Monitoring and predicting air pollution
Get free air pollution alerts
Between three and eight times a year, London’s air pollution is particularly high. On these days, you can protect yourself and others by avoiding the car and using backstreets to walk and cycle instead.
Transport for London now broadcast air quality advice across London whenever pollution is high or very high. You will see notifications at Tube stations, bus stops, river piers, on digital signs along major roads and Transport for London is publishing information on its website.
Your views: how can we clean up our air?
The Mayor, Sadiq Khan, launched the third phase of his air quality consultation to find out what Londoners think. The consultation opened April 4th and closed June 25th.
Measuring air pollution
We predict London’s air pollution levels using a model that estimates how pollution will spread over time and distance. The pollutants modelled for the Mayor’s Air Quality Strategy are nitrogen dioxide (NO2) and particulate matter (PM10 and PM2.5) as these are often linked with health problems. The EU has also set target levels for these pollutants that each member state must achieve.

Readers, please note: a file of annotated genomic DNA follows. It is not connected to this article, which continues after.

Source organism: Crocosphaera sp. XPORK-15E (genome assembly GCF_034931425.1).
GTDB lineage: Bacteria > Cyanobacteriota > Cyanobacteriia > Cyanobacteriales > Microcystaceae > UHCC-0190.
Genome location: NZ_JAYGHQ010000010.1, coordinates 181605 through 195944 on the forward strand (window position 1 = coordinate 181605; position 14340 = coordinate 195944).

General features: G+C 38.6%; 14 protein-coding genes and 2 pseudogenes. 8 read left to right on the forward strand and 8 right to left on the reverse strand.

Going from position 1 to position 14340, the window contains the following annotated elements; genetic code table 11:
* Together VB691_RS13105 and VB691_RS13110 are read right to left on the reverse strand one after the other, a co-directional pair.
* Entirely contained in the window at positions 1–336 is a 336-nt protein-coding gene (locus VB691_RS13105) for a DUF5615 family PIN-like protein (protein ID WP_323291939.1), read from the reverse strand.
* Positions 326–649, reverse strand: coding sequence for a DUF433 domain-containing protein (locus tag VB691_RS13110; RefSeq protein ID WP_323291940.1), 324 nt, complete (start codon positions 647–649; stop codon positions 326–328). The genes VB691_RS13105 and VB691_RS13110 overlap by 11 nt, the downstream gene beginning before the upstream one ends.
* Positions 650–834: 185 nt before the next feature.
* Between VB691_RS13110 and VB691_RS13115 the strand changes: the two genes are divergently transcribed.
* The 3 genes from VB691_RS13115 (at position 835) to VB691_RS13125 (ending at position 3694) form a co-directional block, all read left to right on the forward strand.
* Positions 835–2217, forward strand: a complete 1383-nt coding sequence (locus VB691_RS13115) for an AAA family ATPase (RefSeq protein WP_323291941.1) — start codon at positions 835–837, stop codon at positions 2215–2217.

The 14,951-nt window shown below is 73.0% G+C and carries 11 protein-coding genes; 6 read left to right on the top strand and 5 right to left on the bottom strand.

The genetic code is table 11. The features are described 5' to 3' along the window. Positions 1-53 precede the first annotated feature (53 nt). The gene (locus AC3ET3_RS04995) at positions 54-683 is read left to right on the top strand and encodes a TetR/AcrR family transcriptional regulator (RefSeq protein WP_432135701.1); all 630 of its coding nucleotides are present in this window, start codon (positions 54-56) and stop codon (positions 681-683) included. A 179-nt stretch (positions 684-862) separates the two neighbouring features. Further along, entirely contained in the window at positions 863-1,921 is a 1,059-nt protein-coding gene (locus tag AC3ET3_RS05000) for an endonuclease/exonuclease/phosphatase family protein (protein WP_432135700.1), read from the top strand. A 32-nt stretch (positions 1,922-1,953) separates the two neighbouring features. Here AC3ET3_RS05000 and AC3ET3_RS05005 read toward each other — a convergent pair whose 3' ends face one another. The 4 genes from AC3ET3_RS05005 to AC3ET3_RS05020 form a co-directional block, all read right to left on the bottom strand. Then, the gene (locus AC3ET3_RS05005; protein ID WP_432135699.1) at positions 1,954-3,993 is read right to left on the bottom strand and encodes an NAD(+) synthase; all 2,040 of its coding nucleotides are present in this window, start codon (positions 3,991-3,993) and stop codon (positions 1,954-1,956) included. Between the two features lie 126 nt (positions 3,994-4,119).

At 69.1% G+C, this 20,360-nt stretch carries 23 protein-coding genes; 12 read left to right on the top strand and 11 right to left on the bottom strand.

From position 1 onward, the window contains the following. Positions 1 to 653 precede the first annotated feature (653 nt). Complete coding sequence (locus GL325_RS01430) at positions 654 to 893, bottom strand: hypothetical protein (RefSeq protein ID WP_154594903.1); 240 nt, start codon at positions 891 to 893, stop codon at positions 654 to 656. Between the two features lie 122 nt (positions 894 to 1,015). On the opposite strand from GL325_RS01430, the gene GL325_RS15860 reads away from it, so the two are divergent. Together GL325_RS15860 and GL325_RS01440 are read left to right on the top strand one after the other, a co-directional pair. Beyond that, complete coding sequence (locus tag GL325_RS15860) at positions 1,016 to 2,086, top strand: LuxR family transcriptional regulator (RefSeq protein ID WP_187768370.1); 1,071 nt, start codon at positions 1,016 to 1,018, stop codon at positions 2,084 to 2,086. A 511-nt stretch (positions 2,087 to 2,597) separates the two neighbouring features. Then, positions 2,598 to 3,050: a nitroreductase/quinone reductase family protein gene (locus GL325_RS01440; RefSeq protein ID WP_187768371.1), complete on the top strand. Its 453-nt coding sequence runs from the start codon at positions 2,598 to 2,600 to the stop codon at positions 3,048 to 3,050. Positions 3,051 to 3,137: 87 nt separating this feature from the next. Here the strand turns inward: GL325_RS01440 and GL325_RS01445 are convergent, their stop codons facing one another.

Every year we put together the London Atmospheric Emission Inventory (LAEI). Visit the London Datastore to access the latest copy.
This database has information on emissions from all sources in Greater London that can be identified. The current LAEI includes emissions data for the ‘base year’ 2008 and projections for years 2011 and 2015. We are constantly working to improve the data and share it with all London boroughs for free.
Monitoring air pollution
London’s air quality is constantly monitored at around 100 different locations. These sites are operated and funded by London boroughs. The London Air website, provided by King's College London, records real time and historical monitoring data. To add to this, Ricardo Energy and Environment manage the data sets for 18 sites - more information is on the Air Quality England website.
Despite cuts in most pollutants, levels of PM10 and NO2 are still too high in some areas of London. We are working hard to reduce concentrations of these pollutants. However, around 30-40 per cent of air pollution comes from outside Greater London.
To find out more about London’s air pollution watch the videos from Kings Environment Research Group.